by Arthur Clark

Tim Barger died Feb. 15 at his home in Vista, California, leaving a legacy of projects to promote an awareness and understanding of the Middle East that grew out of his own deep roots in the Kingdom.

The son of former Aramco president and CEO Tom Barger and his wife, Kathleen, Tim was born in Dhahran on Sept. 18, 1947 — the seventh child to be delivered at the Aramco hospital on King’s Road.

a free spirit

Tim Barger: Saudi Aramco-American had a Mission

“Tim was unique,” said Steve Furman, who as a 9-year-old met Barger just a couple of days after he was born and remained a close friend for life.

Furman called him a “free spirit,” noting that as a kindergartener, he played hooky for a month. Tim befriended local gardeners and construction workers — freeloading lunches instead of going to school in the building that is now the Recreation Library.

When he was found out, “His mother was livid,” Furman said, and she escorted her son to kindergarten every day after that.

Tim recounted similar tales in Arabian Son, 21 Stories, a book published by his own Selwa Press in 2014. He also included recollections of the Saudi Arabia he saw through more mature eyes after returning from the U.S. in the mid-’70s to take an electronic communications job at King Faisal Specialist Hospital in Riyadh, and later establishing a video electronics company in Jiddah.

His sense of humor and history permeate his stories. Writing about his birthplace in what later became the Women’s Exchange, he said, “You can well imagine how my mother used to daydream about taking me back to the exchange for a Waring blender.”

Tom Lippman, a prizewinning author who was published by Selwa Press, said: “Tim didn’t get into the publishing business because he expected to make a ton of money. He did it because he loved Saudi Arabia, its history, its people and the American experience there, and he wanted his fellow Americans to know about it.”

one family, two continents

Tim Barger: Saudi Aramco-American had a Mission

Tim graduated from boarding school in Wisconsin and then attended Santa Clara University in California, where he met his first wife, Janet MacDonald. The couple and their two children, Khamisah (named after Khamis ibn Rimthan, the famous Bedouin guide assigned by the government to assist the first oil prospectors), and Luke (later joined by a brother named Sam) lived in the Kingdom for several years. They returned to California, settling in Vista, where Janet died unexpectedly in 1982.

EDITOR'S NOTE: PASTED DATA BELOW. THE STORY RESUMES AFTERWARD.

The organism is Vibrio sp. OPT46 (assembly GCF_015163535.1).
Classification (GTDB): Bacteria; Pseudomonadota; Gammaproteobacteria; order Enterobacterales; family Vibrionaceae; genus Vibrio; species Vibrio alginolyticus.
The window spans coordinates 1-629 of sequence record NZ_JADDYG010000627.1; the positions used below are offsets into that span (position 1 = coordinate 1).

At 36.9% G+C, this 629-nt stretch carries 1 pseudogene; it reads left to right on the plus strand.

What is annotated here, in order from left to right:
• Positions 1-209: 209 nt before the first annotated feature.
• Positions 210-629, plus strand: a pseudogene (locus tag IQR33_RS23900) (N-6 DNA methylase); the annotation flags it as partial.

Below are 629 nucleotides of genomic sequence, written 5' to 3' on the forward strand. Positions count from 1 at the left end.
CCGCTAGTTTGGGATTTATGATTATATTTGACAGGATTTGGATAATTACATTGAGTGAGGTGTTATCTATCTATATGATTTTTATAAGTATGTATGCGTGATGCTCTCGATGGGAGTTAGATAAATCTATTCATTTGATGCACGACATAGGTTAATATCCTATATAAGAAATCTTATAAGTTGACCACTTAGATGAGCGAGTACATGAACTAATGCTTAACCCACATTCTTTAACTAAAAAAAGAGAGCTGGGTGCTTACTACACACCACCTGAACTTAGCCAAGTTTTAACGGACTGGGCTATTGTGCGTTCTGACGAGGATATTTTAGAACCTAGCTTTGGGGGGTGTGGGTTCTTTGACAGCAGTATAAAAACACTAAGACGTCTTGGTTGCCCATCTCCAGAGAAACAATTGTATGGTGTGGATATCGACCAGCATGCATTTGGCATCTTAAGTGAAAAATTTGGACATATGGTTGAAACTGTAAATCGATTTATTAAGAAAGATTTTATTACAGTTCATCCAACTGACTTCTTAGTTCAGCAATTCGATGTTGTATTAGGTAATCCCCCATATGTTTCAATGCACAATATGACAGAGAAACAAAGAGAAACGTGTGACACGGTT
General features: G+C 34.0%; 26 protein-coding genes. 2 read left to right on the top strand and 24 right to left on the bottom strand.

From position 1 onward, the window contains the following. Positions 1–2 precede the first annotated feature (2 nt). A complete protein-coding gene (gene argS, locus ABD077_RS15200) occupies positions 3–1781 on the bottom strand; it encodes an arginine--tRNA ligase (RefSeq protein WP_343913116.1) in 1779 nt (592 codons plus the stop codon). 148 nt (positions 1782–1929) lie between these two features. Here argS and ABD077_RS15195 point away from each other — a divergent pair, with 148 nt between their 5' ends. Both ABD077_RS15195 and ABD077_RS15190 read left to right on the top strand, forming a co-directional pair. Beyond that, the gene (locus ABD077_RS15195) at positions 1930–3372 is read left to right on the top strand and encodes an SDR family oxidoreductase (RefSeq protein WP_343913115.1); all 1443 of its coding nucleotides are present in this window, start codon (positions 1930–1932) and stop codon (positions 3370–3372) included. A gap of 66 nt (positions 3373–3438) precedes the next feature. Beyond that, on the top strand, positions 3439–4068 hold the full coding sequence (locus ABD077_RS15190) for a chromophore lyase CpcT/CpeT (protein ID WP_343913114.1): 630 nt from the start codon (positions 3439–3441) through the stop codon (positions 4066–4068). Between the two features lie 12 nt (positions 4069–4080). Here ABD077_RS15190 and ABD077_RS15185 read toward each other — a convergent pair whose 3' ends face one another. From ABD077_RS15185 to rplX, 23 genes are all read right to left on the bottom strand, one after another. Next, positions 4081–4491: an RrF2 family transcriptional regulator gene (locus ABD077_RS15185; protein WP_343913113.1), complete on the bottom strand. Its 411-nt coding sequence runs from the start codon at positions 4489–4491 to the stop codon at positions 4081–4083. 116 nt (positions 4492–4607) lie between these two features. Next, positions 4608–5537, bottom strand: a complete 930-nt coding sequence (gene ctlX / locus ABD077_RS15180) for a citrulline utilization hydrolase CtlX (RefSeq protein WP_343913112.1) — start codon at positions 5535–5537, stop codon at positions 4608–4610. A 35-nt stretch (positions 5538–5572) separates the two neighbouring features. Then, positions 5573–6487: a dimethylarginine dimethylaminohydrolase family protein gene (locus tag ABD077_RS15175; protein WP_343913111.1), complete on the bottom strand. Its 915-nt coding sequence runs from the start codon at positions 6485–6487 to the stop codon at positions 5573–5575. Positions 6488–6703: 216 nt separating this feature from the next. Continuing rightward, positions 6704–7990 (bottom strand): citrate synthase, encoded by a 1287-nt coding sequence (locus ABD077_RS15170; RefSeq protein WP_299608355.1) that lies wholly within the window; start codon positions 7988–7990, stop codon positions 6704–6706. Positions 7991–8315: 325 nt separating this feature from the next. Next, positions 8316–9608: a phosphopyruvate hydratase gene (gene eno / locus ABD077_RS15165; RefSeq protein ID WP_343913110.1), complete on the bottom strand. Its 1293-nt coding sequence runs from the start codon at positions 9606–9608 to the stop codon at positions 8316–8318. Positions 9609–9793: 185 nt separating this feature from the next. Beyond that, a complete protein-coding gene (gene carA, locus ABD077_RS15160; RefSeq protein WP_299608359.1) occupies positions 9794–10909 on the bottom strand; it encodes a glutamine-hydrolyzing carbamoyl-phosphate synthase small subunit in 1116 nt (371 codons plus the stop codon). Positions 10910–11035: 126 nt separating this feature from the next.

Tim later married Sydney Fate, the daughter of Aramco executive Don Fate, and they established Selwa Press. Its first book, Out in the Blue: Letters from Arabia 1937-1940, is a compilation of Tom Barger’s letters from the Kingdom to Kathleen, who’d remained in America when he came to Saudi Arabia. It was published in 2000.

After Sydney died in 2002, Tim continued Selwa Press. Among several Kingdom-related titles, Selwa republished Discovery! The Search for Arabian Oil by Wallace Stegner, which first appeared as a series in Aramco World. Also, the Selwa Press website offered free PDF downloads of several Kingdom-related books and early films shot in Saudi Arabia.

giving back to the Kingdom

Tim appreciated the Kingdom’s culture in other ways, too. In 2001, he and his sister, Annie Hebert, were welcomed at the National Museum in Riyadh by HRH Prince Sultan ibn Salman, president of the Saudi Commission for Tourism and National Heritage, when they returned several important artifacts collected and preserved by their father before the country had established a museum infrastructure.

They returned to Riyadh in 2012 with a larger group of donors with company connections who had joined in Saudi Aramco’s Antiquities Homecoming Project.

Tim continued working along those lines into the months and weeks before he died. Late in 2017, he donated to Saudi Aramco his father’s photo archive, dating to the 1930s and including some never-before-published images.

Tim understood the unique position of the Americans who had been fortunate enough to know Saudi Arabia firsthand through Aramco, saying in Dhahran in 2008: “We’re not Saudi-Americans, nor are we American-Saudis; maybe we are Saudi Aramco-Americans.”

He was talking about the children, but he could have meant their parents and single employees, too.

That Saudi Aramco-American status gave him a special responsibility, he felt — one that he furthered by promoting intercultural understanding in word and in deed.

He is survived by his daughter, Khamisah, and her children, Beatrice, Theo, and Jack Lundell; his sons, Luke and Sam; his sisters, Annie Hebert, Mary Barger, Norah Barger, and Teresa Barger; and Tim’s brother, Michael.